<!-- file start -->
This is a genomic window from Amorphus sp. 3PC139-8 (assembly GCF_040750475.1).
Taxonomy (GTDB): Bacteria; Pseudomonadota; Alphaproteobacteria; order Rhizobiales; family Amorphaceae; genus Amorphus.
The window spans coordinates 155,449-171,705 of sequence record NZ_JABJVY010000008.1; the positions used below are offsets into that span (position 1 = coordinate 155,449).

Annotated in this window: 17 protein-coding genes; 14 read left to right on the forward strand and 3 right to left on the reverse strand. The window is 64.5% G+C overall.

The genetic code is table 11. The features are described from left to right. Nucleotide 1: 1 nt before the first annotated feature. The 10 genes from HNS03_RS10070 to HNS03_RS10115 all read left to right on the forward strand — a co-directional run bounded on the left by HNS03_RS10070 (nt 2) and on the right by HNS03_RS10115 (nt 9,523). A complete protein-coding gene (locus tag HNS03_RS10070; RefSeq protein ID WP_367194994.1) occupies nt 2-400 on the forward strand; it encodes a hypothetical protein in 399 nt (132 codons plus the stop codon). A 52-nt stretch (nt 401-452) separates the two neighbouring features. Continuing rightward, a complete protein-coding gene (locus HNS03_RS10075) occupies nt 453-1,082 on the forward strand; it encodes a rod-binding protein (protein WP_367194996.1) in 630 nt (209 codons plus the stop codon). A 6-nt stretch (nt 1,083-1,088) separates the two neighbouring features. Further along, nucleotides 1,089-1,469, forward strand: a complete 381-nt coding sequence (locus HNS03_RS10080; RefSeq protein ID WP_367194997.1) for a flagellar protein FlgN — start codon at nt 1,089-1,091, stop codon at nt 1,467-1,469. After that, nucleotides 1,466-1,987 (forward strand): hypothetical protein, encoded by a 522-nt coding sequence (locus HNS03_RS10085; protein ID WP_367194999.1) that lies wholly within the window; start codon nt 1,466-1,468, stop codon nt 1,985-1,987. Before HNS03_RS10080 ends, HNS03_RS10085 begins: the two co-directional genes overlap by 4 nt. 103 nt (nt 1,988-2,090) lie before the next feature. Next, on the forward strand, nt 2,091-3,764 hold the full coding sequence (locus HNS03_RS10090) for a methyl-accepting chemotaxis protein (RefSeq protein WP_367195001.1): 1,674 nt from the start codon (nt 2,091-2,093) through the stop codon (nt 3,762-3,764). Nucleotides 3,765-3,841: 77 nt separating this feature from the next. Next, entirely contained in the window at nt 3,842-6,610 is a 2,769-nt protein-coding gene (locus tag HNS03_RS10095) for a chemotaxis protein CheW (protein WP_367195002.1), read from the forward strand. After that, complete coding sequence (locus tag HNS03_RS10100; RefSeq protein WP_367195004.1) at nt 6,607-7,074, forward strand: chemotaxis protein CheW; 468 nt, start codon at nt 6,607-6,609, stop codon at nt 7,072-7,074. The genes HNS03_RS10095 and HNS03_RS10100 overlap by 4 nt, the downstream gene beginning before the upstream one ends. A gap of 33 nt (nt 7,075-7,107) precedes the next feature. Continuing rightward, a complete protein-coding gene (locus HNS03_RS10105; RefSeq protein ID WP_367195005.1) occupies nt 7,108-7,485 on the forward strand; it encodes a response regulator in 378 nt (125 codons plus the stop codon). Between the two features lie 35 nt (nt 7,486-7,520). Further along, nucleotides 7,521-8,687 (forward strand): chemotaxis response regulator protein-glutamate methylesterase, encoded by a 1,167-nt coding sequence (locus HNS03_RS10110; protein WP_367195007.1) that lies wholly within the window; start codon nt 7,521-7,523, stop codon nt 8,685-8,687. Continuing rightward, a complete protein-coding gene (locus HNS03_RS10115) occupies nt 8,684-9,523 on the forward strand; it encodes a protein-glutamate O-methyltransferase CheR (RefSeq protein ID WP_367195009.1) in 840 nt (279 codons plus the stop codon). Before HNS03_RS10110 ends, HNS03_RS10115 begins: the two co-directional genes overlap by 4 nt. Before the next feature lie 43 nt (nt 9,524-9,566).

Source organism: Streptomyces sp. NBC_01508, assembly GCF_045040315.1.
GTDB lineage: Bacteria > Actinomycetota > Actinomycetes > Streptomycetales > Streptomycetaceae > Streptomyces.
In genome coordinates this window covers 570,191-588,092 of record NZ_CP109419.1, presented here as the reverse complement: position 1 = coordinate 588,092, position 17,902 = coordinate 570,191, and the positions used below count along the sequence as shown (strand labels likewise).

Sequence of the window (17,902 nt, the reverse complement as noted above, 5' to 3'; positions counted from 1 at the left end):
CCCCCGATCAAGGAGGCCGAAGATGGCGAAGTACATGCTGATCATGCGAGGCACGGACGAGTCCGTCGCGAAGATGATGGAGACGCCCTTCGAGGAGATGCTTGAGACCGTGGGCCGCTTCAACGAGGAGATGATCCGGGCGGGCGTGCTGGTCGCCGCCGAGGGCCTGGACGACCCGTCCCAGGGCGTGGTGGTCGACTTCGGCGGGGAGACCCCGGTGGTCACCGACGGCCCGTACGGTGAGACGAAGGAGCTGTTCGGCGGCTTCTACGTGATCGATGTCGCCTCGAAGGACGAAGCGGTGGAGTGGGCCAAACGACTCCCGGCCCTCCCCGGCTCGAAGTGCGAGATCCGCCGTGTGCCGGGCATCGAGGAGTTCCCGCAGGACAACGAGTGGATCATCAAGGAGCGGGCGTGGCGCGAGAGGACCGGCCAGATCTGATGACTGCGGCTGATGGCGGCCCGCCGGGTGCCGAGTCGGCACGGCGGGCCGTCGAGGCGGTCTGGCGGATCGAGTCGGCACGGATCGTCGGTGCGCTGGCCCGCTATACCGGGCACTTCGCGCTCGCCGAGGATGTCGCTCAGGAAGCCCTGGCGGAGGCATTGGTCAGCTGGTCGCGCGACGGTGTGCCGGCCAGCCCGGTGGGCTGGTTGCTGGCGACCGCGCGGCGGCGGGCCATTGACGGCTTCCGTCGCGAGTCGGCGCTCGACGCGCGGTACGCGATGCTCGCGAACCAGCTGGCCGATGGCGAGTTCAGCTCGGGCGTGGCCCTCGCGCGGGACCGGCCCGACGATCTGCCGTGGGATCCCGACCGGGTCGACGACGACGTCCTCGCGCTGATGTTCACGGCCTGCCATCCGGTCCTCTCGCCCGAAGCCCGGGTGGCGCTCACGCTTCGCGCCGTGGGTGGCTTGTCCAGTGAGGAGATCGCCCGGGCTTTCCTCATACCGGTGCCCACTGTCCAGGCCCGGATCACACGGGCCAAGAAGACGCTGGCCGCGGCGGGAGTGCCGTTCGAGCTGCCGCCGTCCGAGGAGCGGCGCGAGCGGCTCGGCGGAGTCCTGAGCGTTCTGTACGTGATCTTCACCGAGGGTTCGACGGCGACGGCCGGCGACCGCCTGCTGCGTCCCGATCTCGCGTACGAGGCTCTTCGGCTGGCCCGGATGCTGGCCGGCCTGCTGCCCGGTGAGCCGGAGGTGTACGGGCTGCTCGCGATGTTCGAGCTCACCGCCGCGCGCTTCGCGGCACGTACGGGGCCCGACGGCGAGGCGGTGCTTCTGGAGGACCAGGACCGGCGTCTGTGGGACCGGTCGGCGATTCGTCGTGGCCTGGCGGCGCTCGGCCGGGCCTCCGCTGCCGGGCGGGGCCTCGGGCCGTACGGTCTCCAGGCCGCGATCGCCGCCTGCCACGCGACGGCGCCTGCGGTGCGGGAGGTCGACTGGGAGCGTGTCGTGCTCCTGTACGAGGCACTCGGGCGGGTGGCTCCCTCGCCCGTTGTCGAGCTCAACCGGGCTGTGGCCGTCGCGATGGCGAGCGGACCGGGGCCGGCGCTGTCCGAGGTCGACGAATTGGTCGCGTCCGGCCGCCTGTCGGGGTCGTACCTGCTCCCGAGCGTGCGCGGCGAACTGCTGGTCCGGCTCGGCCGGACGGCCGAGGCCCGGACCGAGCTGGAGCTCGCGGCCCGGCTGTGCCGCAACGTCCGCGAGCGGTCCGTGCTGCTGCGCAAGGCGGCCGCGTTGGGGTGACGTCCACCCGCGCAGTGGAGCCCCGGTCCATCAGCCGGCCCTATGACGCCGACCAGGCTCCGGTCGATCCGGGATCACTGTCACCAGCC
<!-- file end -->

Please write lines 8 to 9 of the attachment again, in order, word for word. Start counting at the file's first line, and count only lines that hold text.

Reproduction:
In genome coordinates this window covers 570,191-588,092 of record NZ_CP109419.1, presented here as the reverse complement: position 1 = coordinate 588,092, position 17,902 = coordinate 570,191, and the positions used below count along the sequence as shown (strand labels likewise).

Sequence of the window (17,902 nt, the reverse complement as noted above, 5' to 3'; positions counted from 1 at the left end):